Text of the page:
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We have received through the courtesy of the officers of the Exchange Bureau Northern papers of the 10th inst. The war news to Confederates, who know the situation and the frequent repulses of the enemy, is interesting as perhaps the most transparent batch of lies which has been published during the war. Stanton seems to have taken the matter of furnishing the newspapers himself, and the "latest news" is contained in telegrams from him to Major General Dix, in New York. We give them as they are printed. The heading of the news is as follows:

Victory--"on to Richmond"--Lee's defeat and retreat fully Confirmed — our Army in vigorous pursuit — the rebel dead and wounded left on the Field, Etc.

Washington, Monday, May 9--10:45 A. M.

Major General Dix:
We have intelligence this morning by scouts direct from the army, as late as Saturday evening but no official reports.

The general results may be stated as a success to our arms.

The fighting on Friday was the most desperate known in modern times.

I deeply regret that the country will have to mourn the death of that accomplished soldier, Brig Gen Wadsworth, who was struck in the forehead by a ball, at the head of his command, while leading them against one of the enemy's strongest positions. His remains are in our hands, in charge of Col. Sharpe.

Gen Webb was wounded.

Gen Jones, of the rebel army, was killed.

The condition of our army is represented to be most admirable. The cool, determined courage, in every instance, proved too much for the desperate fury of the rebels, who have been driven at all points. There has been no straggling.

At the last accounts Hancock was pushing forward rapidly by the left to Spotsylvania Court House, and yesterday heavy cannonading was heard at Aquia Creez from that direction until 2 o'clock.

We have lost some prisoners.

One regiment, the Seventh Pennsylvania Reserves, charged through an abattle of the enemy, but were unable to get back, and most of them were captured. We have also taken a large number of prisoners, supposed to be more than we lost.

The wounded had not yet arrived at the point whence the trains were to receive them. The Medical Director reports that a large proportion are slight wounds.

Artillery was not used on either side during the first two days.

There is nothing later from Gen. Butler than the date of my last dispatch.

Gen. Sherman was heard from last night. He had been all day reconnoitering the enemy's position, and would attack to-day.

[second Dispatch.]

Washington, Monday, May 9.

To Mayor Gen Dix:
This Department has just received from Gen. Butter the official report of Gen. Lee of the operations of Friday. He says their loss in killed is not large, but they have many wounded. He grieves to announce that Gen. Longstreet was severely wounded, Gen. Jenkins killed, and Gen. Pegram badly wounded on Thursday, and that it is supposed that Gen. Stafford will recover. He thanks a merciful God that every advance on their (Gen. Gront's) part has been repulsed. He states that our forces attacked them and caused some confusion. Gen. Wadsworth's body tell into their hands, but our reports this morning state that it is now in our possession, under charge of Col Sharpe, as stated in my first dispatch this morning.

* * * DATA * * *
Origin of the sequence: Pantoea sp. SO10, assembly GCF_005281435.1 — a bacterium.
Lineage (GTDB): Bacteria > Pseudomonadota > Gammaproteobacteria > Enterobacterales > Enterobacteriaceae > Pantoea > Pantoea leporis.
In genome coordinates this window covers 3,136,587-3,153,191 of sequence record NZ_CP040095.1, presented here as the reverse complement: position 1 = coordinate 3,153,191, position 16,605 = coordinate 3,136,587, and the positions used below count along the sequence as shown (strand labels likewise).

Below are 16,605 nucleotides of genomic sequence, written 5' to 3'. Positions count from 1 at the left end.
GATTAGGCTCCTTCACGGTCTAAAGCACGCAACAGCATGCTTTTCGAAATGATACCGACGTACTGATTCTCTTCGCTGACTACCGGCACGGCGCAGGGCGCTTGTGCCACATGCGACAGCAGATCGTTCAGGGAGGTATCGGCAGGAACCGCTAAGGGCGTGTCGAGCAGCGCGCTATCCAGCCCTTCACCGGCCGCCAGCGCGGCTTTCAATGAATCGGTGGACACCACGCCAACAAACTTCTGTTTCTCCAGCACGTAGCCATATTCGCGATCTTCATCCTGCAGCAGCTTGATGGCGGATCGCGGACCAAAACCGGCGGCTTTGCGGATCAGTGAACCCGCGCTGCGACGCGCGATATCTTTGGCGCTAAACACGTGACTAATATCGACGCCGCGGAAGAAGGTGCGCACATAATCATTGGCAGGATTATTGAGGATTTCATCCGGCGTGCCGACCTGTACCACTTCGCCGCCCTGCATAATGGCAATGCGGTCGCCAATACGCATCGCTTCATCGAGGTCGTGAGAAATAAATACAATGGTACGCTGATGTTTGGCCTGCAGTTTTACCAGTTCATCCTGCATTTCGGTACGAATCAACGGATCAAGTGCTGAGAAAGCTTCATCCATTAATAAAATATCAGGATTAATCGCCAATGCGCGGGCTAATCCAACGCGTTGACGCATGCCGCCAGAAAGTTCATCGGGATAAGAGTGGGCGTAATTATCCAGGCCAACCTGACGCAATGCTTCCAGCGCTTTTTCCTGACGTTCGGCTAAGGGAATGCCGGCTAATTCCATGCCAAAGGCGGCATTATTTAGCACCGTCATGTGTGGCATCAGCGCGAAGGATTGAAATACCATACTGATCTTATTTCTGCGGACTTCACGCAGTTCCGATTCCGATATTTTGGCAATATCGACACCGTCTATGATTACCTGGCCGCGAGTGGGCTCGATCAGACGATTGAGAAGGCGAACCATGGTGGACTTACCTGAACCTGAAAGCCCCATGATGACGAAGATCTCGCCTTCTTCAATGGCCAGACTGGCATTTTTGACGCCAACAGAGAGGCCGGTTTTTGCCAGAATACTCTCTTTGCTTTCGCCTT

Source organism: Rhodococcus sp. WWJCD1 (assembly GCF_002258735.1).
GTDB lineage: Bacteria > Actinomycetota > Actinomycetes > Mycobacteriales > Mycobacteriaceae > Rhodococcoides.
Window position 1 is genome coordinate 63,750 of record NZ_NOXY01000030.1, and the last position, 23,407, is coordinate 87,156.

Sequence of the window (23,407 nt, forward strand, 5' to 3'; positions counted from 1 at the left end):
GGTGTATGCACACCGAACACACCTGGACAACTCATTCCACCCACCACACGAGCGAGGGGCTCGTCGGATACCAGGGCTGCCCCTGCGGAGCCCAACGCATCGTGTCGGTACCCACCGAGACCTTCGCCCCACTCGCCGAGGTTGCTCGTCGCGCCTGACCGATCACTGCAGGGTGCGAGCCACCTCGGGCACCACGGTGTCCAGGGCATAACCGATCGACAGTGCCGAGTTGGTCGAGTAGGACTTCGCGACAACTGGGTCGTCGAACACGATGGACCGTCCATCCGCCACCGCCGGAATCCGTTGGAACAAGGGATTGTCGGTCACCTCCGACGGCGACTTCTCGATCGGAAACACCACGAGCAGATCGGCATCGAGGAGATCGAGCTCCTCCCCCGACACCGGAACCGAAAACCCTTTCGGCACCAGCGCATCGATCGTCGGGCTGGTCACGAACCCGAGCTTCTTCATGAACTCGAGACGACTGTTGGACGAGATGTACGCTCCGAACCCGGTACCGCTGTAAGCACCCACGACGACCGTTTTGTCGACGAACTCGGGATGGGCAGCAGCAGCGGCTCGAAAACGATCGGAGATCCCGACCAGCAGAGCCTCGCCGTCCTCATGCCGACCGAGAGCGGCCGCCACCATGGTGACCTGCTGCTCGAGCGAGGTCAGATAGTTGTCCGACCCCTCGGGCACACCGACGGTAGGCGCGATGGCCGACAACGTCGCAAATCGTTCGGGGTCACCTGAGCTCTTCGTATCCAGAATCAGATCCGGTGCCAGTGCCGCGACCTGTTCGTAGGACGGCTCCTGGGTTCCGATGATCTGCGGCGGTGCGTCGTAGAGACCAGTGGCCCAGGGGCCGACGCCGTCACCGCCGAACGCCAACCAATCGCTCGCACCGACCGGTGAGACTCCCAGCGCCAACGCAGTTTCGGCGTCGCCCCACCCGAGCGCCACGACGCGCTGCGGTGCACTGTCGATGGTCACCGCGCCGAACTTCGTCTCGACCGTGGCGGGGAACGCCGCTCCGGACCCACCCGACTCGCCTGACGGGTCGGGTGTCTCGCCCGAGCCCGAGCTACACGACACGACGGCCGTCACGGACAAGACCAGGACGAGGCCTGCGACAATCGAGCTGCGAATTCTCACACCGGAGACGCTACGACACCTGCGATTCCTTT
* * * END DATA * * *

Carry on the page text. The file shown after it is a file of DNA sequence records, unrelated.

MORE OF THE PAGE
The belief here is that Lieut.-Gen. Grant is achieving a complete victory.

[Third Dispatch.]

Washington, May 9--4 o'clock P M.

Maj. Gen. Dix:
Dispatches have just reached here direct from Gen Grant. They are not fully deciphered yet, but he is "On to Richmond."

We have taken two thousand prisoners.

Edwin M. Stanton,
Secretary of War.

[Fourth Dispatch.]

Washington, Monday, May 9--4 P. M.
A bearer of dispatches from Gen Rende's headquarters has just reached here. He stares that Lee's army commenced falling back on the night of Friday. Our army commenced the pursuit on Saturday. The rebels were in full retreat for Richmond by the divided road. Hancock passed through Spotsylvant C. H. at daylight yesterday.--Our headquarters at noon yesterday were twenty miles south of the battle-field. We occupy Fredericksburg. The 22d New York cavalry occupied that place at 8 o'clock last night. The depot for our wounded is established at Fredericksburg.

Edwin M. Stanton,
Secretary of War.

The few newspaper accounts which are published do not agree with Secretary Stanton. On the contrary, they seem to view the defeat of Gen Lee as a rather doubtful matter; so doubtful that a telegram, headed "The very latest," states the Gen Ingalls telegraphs that "the enemy are said to be retiring."

The fight of Saturday--a loss of 11,800 Acknowledged in one battle.

A telegram from Washington, dated Monday afternoon, says:

‘ Reliable information from the front, up to 3 o'clock Sunday afternoon, states that on Saturday morning Gen Grant opened the fight by a general advance of his pickets and skirmishers. During the whole day there was very heavy skirmishing, amounting sometimes to a severe musketry battle; and it was during one of these that the gallant Wadsworth was killed at the head of his division. Lee retreated in the direction of Spotsylvania Court House, and it was reported from the front on Sunday morning that Gen Hancock was in occupation of that place. Gen Grant's whole army was in vigorous pursuit. Our loss is reported at about 1,800 killed and 10,000 wounded. The order for sending the wounded to Washington has been rescinded, and other arrangements will be made.